Now, if you have an idea that may have too much market saturation, is there a way to change your demographic? For an example, you want to open a hair salon targeted towards women and men of color. Why not open a hair salon for children? Do you know how exhausting it is to wash a little black girl’s hair and then style it?! I don’t wish it on my worst enemy. Or, maybe you want to open an Ethiopian restaurant in a city like Washington, DC. You know damn well there are a million of them already, but you’re convinced it was what you were meant to do. Why not consider the melting pot of the city and begin exploring a fusion of Ethiopian & Latin American cuisine? Misir papusas, anyone?
How do you market it?
Daycares, Yelp, and Facebook.
How much will it cost to start and operate?
At first, if there’s no seed or start up money, a moving truck can be rented and the entertainment flavors can be kept to a variety of about 3-5 options. Because everything will be cleaned and reused, and little to no expertise for set-up will be required, a low overhead can be maintained. A storage unit can be rented to keep all the toys and equipment. And before transitioning full-time, operation hours can initially be Saturdays and Sundays. Considering this is when I would assume most business would occur, this works well with maintaining a full time job; thus not having to keep anyone on payroll. The importance of low overhead can not be overstated. It’s incredible how operation costs can easily add up, whether for the convenience or the assumption, the less you have to spend on space, utilities, and professional staff the better. YOU MUST BE MISERLY. You will not be paying yourself first because you’re not going to be paid at all. So if you have any idea of that, get it out of your head now.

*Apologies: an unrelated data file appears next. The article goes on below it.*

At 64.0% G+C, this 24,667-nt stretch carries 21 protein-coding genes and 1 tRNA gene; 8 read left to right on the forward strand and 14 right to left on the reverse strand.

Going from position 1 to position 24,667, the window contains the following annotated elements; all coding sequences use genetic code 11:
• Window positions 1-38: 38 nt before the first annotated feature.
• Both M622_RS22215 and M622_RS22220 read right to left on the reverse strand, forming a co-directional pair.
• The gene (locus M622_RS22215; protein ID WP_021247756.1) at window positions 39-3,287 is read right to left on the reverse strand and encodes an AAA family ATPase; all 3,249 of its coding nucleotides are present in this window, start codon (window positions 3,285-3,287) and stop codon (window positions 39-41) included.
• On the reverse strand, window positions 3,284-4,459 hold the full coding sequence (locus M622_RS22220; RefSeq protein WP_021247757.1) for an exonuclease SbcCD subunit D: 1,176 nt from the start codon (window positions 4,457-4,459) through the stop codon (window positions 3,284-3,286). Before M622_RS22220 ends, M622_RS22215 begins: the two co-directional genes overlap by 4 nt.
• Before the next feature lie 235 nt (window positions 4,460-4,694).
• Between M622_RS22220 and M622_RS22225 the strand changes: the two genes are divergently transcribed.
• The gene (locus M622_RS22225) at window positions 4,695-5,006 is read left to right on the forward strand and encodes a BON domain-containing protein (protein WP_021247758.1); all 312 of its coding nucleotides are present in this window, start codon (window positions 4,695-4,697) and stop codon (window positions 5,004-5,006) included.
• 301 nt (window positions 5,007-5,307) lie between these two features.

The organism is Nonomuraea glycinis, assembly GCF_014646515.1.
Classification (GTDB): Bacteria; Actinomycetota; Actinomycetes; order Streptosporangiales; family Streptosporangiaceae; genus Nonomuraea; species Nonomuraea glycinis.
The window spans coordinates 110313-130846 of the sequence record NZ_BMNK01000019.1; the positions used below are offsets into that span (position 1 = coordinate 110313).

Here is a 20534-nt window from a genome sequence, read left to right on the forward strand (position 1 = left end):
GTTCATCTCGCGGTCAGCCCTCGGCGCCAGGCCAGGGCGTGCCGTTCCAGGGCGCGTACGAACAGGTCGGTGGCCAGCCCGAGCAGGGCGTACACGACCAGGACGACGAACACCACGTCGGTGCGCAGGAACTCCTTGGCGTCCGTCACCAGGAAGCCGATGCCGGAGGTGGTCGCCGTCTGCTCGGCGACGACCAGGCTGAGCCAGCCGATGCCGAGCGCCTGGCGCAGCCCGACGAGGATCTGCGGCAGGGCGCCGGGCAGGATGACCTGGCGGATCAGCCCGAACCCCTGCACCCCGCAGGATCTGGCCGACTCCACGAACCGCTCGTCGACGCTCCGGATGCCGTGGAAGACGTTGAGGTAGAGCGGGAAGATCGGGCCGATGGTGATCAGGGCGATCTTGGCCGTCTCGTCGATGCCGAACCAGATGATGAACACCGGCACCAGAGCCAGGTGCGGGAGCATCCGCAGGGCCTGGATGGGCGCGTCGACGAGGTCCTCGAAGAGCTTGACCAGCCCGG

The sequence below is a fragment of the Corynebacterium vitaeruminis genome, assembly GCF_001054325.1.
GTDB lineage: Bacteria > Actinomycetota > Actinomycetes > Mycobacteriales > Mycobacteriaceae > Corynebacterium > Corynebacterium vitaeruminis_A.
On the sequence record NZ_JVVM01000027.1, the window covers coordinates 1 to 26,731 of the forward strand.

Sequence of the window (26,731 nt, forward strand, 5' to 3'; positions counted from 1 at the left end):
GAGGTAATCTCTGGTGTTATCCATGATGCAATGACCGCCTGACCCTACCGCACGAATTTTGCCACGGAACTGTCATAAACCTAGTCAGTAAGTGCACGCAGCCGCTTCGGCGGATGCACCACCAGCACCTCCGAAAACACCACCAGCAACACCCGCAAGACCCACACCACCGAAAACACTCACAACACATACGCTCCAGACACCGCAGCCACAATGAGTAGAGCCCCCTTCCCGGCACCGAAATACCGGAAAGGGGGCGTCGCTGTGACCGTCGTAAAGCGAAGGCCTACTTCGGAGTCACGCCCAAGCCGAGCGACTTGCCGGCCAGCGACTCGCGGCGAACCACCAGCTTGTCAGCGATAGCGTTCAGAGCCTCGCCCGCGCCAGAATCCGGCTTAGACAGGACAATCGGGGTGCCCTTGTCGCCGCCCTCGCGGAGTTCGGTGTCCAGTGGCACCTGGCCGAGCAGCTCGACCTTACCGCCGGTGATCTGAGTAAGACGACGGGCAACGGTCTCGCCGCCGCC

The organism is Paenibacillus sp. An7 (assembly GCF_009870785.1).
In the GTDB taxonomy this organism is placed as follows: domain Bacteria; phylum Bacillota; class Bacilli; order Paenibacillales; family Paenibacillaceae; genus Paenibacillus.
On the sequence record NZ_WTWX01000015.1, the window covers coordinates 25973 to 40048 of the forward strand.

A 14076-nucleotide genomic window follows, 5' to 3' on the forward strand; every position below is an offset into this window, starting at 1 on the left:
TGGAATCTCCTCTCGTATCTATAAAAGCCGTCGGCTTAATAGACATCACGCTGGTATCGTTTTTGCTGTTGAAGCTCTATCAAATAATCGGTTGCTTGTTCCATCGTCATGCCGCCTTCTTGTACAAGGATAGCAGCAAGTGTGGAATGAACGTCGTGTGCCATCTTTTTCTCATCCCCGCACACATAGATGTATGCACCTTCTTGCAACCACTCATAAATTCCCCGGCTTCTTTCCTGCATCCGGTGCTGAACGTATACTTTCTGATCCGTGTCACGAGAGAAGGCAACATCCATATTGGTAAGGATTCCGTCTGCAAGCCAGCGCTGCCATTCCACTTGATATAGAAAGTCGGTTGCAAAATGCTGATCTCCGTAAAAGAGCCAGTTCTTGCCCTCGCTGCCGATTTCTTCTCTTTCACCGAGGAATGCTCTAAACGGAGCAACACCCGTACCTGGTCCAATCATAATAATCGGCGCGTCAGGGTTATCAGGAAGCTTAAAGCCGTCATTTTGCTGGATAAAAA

What’s your bottom line?
Honestly, the financial bottom line at the beginning may be your framework for how you move. This is especially so if you are juggling a full-time job and/or have no outside investors. Is this a passion project for you or are you looking to make the kind of money Karl Marx would find you deplorable for? I’m going to be honest, unless you love the idea, you will find it easy to quit. Because, again, at the beginning you will not make any money. You will be working for free, and you will be investing your time, money, and energy into something that may not even cover cost initially. So by bottom line, beyond the finances, beyond what your profit and loss reports look like; can you find the energy to work either for free or at a loss?
My motivating factor, the “it” factor, was and is the love of my father. I believe in his dream and my investment into what could give him a comfortable retirement. For you, it may be that you genuinely love the service or product. Or, maybe, you are fulfilling what you believe to be your purpose. This helps, immensely. Because, entrepreneurship is a love unrequited.
If you fail, will you regret having tried or be happy that you did?
If you think you may regret having put time and money into an idea, then just don’t start. Many businesses fail, or ideas become harder than you thought to execute. And, at the end of it all, you have to walk away with growth. Resentment will not allow you to leverage an experience for something greater. If you maintain that it is easier to recover from financial risk, than regret, then there is hope. Conviction will be your solace. If you do not believe in your product or service, then move on. Not all ideas are worth implementation. It’s okay to work for someone else, particularly if your strengths can be stronger felt in a collective. That may be your lane. For all others, do not lose sight. Remember your destination and hold steadfast that your diligence will get you where you are meant to be. You are where you are meant to be.